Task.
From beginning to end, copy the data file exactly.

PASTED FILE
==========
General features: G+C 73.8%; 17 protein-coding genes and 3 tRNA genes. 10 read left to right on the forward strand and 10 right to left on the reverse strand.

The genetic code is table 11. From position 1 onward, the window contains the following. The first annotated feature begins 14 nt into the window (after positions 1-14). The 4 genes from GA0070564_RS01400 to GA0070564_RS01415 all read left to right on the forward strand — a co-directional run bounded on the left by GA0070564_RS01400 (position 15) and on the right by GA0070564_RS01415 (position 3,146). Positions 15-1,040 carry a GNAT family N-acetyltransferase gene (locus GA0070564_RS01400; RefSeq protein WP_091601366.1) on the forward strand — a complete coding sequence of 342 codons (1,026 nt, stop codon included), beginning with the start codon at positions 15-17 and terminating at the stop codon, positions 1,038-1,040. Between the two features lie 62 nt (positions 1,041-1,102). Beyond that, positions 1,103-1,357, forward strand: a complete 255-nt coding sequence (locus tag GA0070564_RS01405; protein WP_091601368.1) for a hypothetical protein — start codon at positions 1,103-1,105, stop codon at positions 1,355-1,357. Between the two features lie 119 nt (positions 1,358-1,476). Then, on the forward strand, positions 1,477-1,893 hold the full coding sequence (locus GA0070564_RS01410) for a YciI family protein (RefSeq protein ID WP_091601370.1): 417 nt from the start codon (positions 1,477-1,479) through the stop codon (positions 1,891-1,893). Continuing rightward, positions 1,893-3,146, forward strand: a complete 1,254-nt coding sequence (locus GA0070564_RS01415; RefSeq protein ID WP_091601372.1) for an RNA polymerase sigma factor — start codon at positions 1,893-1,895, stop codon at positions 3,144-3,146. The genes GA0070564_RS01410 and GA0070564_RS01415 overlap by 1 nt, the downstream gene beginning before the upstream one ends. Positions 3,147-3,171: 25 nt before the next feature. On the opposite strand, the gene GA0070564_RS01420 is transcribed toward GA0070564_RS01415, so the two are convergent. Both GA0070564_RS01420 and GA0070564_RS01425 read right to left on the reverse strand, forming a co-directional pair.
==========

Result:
General features: G+C 73.8%; 17 protein-coding genes and 3 tRNA genes. 10 read left to right on the forward strand and 10 right to left on the reverse strand.

The genetic code is table 11. From position 1 onward, the window contains the following. The first annotated feature begins 14 nt into the window (after positions 1-14). The 4 genes from GA0070564_RS01400 to GA0070564_RS01415 all read left to right on the forward strand — a co-directional run bounded on the left by GA0070564_RS01400 (position 15) and on the right by GA0070564_RS01415 (position 3,146). Positions 15-1,040 carry a GNAT family N-acetyltransferase gene (locus GA0070564_RS01400; RefSeq protein WP_091601366.1) on the forward strand — a complete coding sequence of 342 codons (1,026 nt, stop codon included), beginning with the start codon at positions 15-17 and terminating at the stop codon, positions 1,038-1,040. Between the two features lie 62 nt (positions 1,041-1,102). Beyond that, positions 1,103-1,357, forward strand: a complete 255-nt coding sequence (locus tag GA0070564_RS01405; protein WP_091601368.1) for a hypothetical protein — start codon at positions 1,103-1,105, stop codon at positions 1,355-1,357. Between the two features lie 119 nt (positions 1,358-1,476). Then, on the forward strand, positions 1,477-1,893 hold the full coding sequence (locus GA0070564_RS01410) for a YciI family protein (RefSeq protein ID WP_091601370.1): 417 nt from the start codon (positions 1,477-1,479) through the stop codon (positions 1,891-1,893). Continuing rightward, positions 1,893-3,146, forward strand: a complete 1,254-nt coding sequence (locus GA0070564_RS01415; RefSeq protein ID WP_091601372.1) for an RNA polymerase sigma factor — start codon at positions 1,893-1,895, stop codon at positions 3,144-3,146. The genes GA0070564_RS01410 and GA0070564_RS01415 overlap by 1 nt, the downstream gene beginning before the upstream one ends. Positions 3,147-3,171: 25 nt before the next feature. On the opposite strand, the gene GA0070564_RS01420 is transcribed toward GA0070564_RS01415, so the two are convergent. Both GA0070564_RS01420 and GA0070564_RS01425 read right to left on the reverse strand, forming a co-directional pair.